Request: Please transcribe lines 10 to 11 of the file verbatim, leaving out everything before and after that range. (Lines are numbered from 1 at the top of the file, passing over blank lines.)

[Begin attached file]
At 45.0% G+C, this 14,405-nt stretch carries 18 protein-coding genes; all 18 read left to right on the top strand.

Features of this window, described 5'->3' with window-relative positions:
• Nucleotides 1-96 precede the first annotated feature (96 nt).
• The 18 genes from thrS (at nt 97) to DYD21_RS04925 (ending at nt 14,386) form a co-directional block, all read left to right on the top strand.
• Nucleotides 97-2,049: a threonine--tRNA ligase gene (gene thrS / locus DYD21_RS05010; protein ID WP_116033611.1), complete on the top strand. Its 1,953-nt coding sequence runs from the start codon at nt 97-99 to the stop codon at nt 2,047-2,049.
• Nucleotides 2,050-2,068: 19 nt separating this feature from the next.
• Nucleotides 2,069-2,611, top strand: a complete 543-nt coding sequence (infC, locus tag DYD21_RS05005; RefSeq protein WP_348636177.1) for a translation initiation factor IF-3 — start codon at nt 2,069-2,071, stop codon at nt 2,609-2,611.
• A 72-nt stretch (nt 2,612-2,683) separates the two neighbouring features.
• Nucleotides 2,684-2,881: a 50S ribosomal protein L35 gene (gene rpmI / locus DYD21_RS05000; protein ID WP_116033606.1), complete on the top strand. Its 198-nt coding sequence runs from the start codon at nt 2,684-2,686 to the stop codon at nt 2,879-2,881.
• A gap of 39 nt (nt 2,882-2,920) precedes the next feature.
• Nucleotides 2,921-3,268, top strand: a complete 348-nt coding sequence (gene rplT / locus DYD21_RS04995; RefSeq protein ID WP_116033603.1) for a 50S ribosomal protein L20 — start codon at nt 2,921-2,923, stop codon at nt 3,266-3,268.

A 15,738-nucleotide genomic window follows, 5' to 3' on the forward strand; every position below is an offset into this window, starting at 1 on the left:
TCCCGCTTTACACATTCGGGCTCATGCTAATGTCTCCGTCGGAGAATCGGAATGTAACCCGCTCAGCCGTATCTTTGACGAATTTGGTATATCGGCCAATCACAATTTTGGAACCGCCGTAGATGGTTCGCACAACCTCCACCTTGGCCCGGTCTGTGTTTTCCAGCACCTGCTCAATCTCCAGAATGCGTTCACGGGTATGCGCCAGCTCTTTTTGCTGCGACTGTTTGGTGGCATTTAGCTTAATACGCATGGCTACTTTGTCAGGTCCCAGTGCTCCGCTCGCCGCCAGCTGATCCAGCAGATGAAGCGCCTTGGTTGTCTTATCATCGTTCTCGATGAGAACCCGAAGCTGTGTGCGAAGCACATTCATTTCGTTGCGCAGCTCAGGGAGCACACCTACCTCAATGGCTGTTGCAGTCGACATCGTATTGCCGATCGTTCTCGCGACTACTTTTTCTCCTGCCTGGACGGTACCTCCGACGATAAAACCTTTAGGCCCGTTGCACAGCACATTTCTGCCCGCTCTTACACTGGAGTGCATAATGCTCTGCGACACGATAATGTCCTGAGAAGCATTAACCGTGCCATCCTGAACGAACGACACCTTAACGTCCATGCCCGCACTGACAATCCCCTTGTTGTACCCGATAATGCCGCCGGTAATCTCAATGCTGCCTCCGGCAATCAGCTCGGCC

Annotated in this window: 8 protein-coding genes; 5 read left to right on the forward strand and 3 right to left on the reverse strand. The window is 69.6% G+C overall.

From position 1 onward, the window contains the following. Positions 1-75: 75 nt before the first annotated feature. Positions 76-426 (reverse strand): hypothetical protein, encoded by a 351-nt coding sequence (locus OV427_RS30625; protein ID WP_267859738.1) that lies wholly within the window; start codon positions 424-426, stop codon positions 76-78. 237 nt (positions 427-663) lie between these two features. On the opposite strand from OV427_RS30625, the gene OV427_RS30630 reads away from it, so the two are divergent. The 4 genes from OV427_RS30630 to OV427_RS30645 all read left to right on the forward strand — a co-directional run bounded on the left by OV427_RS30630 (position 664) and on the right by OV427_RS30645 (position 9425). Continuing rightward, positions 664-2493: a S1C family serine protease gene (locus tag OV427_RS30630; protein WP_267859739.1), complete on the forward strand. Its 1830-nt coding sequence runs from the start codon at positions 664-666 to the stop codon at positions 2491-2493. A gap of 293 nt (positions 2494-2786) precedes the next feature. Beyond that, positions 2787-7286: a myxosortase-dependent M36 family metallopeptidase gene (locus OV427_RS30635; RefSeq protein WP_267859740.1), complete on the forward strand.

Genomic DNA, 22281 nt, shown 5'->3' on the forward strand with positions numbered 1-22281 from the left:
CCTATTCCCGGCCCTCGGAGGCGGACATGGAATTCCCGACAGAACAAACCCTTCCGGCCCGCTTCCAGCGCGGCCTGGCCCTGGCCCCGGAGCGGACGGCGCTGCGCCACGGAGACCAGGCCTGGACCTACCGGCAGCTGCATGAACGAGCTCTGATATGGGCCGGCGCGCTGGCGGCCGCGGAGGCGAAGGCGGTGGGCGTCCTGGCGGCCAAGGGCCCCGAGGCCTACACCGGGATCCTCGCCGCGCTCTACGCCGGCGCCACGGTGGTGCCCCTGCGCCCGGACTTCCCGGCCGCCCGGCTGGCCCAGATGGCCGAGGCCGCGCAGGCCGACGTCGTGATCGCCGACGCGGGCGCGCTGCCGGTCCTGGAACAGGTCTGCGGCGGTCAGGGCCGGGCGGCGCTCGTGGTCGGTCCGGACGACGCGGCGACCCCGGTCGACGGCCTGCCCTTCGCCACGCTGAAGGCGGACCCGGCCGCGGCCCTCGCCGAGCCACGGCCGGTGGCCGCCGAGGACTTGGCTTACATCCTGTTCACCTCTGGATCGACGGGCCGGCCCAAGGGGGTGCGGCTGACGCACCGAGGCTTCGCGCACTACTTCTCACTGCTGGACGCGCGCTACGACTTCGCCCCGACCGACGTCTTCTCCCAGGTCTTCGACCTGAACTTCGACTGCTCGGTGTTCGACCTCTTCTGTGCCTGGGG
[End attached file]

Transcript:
• A gap of 39 nt (nt 2,882-2,920) precedes the next feature.
• Nucleotides 2,921-3,268, top strand: a complete 348-nt coding sequence (gene rplT / locus DYD21_RS04995; RefSeq protein ID WP_116033603.1) for a 50S ribosomal protein L20 — start codon at nt 2,921-2,923, stop codon at nt 3,266-3,268.